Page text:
Chartway purchased an older office building and moved their headquarters from Newtown Road to the Cleveland Street site in 2016. Chartway has focused on sustainability in all aspects of their corporate business model in the last few years. Internal operations have shifted to paperless systems and a major recycling program, Chartway has begun to look […]
Chartway purchased an older office building and moved their headquarters from Newtown Road to the Cleveland Street site in 2016. Chartway has focused on sustainability in all aspects of their corporate business model in the last few years. Internal operations have shifted to paperless systems and a major recycling program, Chartway has begun to look at their main corporate sites as well as center sites for opportunities to reduce maintenance procedures in an effort to reduce their carbon footprint. WPL Landscape Architects met with Chartway corporate leadership and educated them on sustainable landscapes and green infrastructure systems. At the competition of a site analysis of the Cleveland Street Chartway campus, WPL provide an in-depth study regarding opportunities on the site for a general reduction in landscape maintenance, rainwater quality improvements, and riparian buffer enhancements for stewardship of the VDOT/City of Virginia Beach owned lake due east of the property. As part of this overall project WPL redesigned the front entry to the headquarters building and associated entry sidewalks. WPL developed a new planting design that converted more managed turf to planting beds, created masses of plantings requiring considerably less pruning than the existing plantings, all while enhancing the aesthetics of the headquarters building. A new irrigation system was installed which is tied to NOAA and responds to anticipated rainfall events with a reduction in water applications when not required. This has greatly reduced the annual water usages on the corporate headquarters site.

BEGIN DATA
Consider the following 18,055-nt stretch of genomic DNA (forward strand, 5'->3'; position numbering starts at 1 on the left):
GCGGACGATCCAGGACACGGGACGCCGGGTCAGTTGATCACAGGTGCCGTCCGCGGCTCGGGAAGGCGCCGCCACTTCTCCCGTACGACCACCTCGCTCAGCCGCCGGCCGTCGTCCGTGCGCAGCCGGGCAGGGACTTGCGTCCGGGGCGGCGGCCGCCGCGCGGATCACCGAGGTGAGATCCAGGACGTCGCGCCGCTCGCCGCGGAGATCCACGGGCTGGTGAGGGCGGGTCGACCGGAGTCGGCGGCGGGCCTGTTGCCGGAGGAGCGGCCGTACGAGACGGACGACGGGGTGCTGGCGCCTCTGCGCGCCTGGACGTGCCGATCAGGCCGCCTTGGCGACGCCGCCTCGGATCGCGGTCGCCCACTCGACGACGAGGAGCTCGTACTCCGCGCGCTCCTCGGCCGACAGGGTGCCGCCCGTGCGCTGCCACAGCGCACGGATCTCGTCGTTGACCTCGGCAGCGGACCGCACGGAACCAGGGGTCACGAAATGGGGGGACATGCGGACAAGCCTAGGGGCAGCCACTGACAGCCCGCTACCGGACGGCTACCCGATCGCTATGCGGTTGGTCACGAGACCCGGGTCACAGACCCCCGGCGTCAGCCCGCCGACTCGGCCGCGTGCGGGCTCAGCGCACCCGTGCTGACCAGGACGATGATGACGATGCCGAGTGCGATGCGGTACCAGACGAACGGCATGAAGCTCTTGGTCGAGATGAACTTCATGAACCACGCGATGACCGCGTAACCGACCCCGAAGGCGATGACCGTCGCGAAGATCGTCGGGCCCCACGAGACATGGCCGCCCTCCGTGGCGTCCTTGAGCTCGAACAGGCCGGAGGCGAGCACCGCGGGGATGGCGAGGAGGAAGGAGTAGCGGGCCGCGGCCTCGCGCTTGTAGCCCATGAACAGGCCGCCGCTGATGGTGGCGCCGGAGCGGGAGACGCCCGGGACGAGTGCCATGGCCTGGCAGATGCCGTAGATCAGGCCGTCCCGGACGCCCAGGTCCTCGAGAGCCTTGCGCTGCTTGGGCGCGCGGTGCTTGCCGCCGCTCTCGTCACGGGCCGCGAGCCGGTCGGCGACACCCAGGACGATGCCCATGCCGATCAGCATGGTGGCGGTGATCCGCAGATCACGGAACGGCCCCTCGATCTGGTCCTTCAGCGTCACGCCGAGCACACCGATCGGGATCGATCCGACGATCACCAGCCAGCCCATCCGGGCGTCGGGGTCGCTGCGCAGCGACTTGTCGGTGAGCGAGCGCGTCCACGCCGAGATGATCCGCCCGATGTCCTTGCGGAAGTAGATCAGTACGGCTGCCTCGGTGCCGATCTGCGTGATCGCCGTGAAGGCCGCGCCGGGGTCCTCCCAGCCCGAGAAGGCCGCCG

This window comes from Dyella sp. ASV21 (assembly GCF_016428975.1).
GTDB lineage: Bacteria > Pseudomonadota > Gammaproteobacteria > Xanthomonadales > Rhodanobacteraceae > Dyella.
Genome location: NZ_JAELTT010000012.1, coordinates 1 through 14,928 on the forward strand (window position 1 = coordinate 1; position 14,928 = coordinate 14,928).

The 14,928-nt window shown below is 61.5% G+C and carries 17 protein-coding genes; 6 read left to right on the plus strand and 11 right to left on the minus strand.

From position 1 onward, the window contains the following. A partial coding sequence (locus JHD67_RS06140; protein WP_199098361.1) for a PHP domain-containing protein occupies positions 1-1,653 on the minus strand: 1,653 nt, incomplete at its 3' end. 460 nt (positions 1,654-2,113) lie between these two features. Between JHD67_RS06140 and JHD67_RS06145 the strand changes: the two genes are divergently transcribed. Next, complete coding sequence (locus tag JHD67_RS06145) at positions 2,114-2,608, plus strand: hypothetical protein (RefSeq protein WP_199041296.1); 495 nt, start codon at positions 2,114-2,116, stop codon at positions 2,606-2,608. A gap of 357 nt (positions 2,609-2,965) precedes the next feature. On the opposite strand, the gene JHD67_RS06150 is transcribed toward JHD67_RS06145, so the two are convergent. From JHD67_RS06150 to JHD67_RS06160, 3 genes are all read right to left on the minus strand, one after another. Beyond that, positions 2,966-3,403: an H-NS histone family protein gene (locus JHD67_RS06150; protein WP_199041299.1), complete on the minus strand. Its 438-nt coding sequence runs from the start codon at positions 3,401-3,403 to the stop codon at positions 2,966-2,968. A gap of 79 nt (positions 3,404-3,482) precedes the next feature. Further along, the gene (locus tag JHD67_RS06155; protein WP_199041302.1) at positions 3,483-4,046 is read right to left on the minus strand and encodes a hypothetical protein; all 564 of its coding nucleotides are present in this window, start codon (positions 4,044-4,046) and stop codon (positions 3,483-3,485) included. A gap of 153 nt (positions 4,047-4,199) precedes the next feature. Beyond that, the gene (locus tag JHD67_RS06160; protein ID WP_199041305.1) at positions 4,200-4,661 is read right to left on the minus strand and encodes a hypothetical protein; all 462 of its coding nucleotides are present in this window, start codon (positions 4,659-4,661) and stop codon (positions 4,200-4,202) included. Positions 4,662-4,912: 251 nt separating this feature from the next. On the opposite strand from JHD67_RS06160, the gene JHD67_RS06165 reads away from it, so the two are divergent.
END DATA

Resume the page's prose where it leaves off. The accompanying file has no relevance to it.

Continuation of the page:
WPL educated the Chartway leadership on the use of managed meadows for rainwater quality improvements within the riparian buffer zones around the lake edge. The landscape contractor for Chartway mowed the lake edge weekly at a height of 2”-3”. In addition to poor water qualities from this practice, geese intrusion into the Chartway property was a major issue. The educational process took some time but in the end Chartway agreed to begin the process of converting managed turf to managed riparian meadow. WPL offered management options of turf natural succession or the enhance the naturalization with the installation of native grasses and perennials. Chartway opted for the enhanced approach so Southern Branch Nursery was engaged to install the riparian buffer plantings. In addition to the installed 6’ containers of native grasses and perennials, the 25ft upland riparian area was deemed a “No-Mow Zone” and succession has taken place. The result of this sustainable initiative is less mowing per cycle, an increase in wildlife habitat, rainwater quality improvements, a reduction in geese traffic in-site, and a beautiful natural lake edge.